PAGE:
Right now, the Falcons are set to have limited cap space in 2022, though they can open some up with a handful of moves. One of those moves might be extending Matt Ryan’s contract, and if Atlanta does so, they’ll want to give him the best possible supporting cast they can. It’s vitally important to this Falcons team that they have an efficient, effective passing attack to buoy what we all hope is a stronger run game and improving defense next year.
The problem is that right now the passing game is a mess, and that messiness is profoundly disquieting. Cory Woodroof was not wrong to urge patience with this team, as he did yesterday, but I’m finding myself unable to exercise patience with what’s happening through the air in Atlanta right now. Let’s chunk out what’s bothering me:
- Matt Ryan has not looked sharp of late. There’s such a persistent and frustratingly polarized debate about Ryan’s worthiness as a passer — and maybe human being — over the arc of his life that it’s sometimes difficult to have a conversation about the week-to-week performances. Ryan was playing pretty well to very well from Week 3 to Week 9, overcoming missing weapons and an inconsistent ground game to make crisp passes and show vintage decision-making. Over the past three weeks, he’s struggling with those same issues but is also not delivering those tight-window throws or avoiding pressure the way he was before. Given that the passing game has been deliberately focused on shorter passes, particularly against the Jaguars, that is a cause for concern.
- His receivers have not looked sharp. There are times when Ryan is sitting in the pocket for a tiny eternity, waiting for someone to get separation, and it just does not happen before he has to throw it away or (more likely) gets swarmed at last. Russell Gage is getting better results the last couple of weeks, but Kyle Pitts and Ryan have misfired on a couple of interceptions and he’s been largely taken out of games entirely of late. Olamide Zaccheaus and Tajae Sharpe are struggling to get consistently open, Calvin Ridley and Hayden Hurst have been absent, which has left Ryan seeking out Patterson, Mike Davis, Parker Hesse and Keith Smith far more often than I think is intended when the plays are drawn up.
- The pass protection has been pretty brutal. The Jaguars game represented a welcome reprieve, but the Jaguars also only have one or two pass rushers of note. In the four weeks prior to that, Ryan had been sacked 11 times. You can hang some of that on hesitation or holding the ball for too long — that’s a habit that has gotten Ryan into trouble in the past — but most of it has come from failures in pass protection. You don’t really want your 36-year-old quarterback taking more hits than anyone else in the league, but that’s what has happened through 11 games.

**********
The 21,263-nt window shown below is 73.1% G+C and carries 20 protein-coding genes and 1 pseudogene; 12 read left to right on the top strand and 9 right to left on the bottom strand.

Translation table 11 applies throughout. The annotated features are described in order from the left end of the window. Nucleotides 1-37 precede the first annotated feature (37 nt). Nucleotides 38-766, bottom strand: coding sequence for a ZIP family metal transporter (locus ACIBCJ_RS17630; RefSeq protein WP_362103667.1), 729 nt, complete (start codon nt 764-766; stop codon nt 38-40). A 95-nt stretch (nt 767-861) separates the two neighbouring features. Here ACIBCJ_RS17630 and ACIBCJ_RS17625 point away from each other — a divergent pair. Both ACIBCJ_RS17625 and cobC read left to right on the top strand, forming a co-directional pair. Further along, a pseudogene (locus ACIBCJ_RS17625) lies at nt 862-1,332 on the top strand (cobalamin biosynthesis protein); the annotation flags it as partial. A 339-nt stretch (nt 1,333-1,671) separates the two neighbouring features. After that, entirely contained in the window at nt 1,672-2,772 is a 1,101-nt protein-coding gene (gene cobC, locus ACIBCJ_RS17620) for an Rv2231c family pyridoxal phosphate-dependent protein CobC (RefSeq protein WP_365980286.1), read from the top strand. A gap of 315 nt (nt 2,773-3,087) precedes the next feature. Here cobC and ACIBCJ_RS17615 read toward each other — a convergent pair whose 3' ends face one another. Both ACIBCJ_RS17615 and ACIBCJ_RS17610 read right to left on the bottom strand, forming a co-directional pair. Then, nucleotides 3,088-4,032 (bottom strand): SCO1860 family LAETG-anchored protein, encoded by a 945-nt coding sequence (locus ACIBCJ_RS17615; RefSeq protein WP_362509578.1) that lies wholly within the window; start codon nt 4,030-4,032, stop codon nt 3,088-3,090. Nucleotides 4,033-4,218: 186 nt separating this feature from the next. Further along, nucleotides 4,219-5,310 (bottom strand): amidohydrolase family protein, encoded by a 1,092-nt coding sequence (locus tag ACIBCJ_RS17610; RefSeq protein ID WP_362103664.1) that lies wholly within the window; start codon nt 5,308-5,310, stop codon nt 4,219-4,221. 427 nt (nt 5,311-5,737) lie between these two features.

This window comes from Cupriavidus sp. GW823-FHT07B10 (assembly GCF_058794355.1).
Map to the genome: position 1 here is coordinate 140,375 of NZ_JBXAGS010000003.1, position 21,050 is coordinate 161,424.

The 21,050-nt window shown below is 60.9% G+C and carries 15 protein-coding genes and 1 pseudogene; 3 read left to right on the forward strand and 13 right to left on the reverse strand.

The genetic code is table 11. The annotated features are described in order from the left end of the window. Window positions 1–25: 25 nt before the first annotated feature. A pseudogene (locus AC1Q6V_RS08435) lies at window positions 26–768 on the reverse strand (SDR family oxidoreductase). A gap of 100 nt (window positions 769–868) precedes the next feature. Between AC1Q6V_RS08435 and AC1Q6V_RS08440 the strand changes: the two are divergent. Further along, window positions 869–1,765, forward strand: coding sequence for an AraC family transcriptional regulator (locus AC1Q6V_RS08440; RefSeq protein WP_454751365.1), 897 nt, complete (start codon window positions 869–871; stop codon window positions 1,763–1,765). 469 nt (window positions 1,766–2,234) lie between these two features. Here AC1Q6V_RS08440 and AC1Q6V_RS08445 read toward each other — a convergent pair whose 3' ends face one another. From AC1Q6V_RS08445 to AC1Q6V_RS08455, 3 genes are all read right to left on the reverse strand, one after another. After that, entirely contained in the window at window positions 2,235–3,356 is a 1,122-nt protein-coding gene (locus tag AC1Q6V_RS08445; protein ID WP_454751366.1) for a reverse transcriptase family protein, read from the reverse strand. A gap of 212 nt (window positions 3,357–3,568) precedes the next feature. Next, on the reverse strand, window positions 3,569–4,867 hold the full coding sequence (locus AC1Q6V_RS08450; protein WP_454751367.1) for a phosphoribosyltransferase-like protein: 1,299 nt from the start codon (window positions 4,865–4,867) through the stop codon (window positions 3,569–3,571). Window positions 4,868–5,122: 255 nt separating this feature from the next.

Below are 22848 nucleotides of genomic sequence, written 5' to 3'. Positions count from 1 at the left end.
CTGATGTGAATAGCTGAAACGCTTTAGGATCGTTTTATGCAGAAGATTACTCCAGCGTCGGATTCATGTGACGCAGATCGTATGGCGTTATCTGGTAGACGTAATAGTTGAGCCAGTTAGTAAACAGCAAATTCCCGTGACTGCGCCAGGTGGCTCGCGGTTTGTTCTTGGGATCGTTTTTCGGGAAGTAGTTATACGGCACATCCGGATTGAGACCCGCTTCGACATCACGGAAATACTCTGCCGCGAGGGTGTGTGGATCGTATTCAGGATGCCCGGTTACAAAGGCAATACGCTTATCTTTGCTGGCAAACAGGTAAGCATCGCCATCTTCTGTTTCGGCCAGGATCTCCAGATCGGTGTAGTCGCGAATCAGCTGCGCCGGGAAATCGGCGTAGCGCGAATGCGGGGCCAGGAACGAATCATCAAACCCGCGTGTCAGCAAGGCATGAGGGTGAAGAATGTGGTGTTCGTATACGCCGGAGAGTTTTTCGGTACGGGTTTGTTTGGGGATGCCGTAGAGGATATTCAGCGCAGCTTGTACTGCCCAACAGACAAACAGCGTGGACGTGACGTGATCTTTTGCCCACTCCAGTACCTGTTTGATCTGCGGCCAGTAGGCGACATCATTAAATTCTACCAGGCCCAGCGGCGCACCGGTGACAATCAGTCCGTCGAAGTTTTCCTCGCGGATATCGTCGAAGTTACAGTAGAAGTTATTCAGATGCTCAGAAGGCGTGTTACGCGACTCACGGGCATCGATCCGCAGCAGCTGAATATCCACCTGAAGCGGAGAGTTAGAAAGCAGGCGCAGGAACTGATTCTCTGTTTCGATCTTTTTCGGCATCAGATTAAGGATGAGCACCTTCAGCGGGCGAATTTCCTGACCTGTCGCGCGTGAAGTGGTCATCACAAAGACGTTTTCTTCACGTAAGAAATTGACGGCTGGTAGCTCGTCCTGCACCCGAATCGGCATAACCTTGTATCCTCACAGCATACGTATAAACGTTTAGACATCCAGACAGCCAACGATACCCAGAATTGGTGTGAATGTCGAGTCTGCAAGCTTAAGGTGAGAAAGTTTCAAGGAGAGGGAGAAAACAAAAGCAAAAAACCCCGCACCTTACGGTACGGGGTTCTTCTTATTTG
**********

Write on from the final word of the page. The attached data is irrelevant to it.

- The coaching staff just doesn’t seem to have answers for any of this. A year ago, the justifiably maligned Falcons passing game was all about pushing the ball downfield and not about picking up any yards after the reception, as Atlanta was 6th in intended air yards per attempt, 2nd in completed air yards per completion, and 31st in yards after the catch per completion. The Titans under Arthur Smith, meanwhile, were 12th in intended air yards per attempt, 4th in air yards per completion, and 19th in yards after the catch per completion. Smith’s offense is not predicated on deep passing to the extent Dirk Koetter’s was, but when everything’s firing you’ve got a good ground game supporting a crisp passing attack that features wide receivers who can pick up extra yards.
Naturally, none of that is happening for the Falcons in 2021. They’re 29th in intended air yards per attempt, 18th in completed air yards per completion, and 29th in yards after the catch per completion. It’s incumbent on the coaching staff to find a way to take advantage of extra defensive attention on Kyle Pitts when he can’t defeat it, and to try to give Ryan’s receiving options a chance to turn the short passes this team has been relying on into bigger gains. Aaron Freeman suggested a greater use of bunch formations to help spring receivers open and we did see some of that on Sunday, but too often the team’s biggest gains through the air came because someone like Mike Davis or Russell Gage turned an absolutely hopeless short pass from a mid-destruction Matt Ryan into an improbable first down pickup. I don’t think there’s an elegant, simple solution for any of this, but I also think Arthur Smith, Dave Ragone, and Company have to cook something up given that the personnel situation is not changing.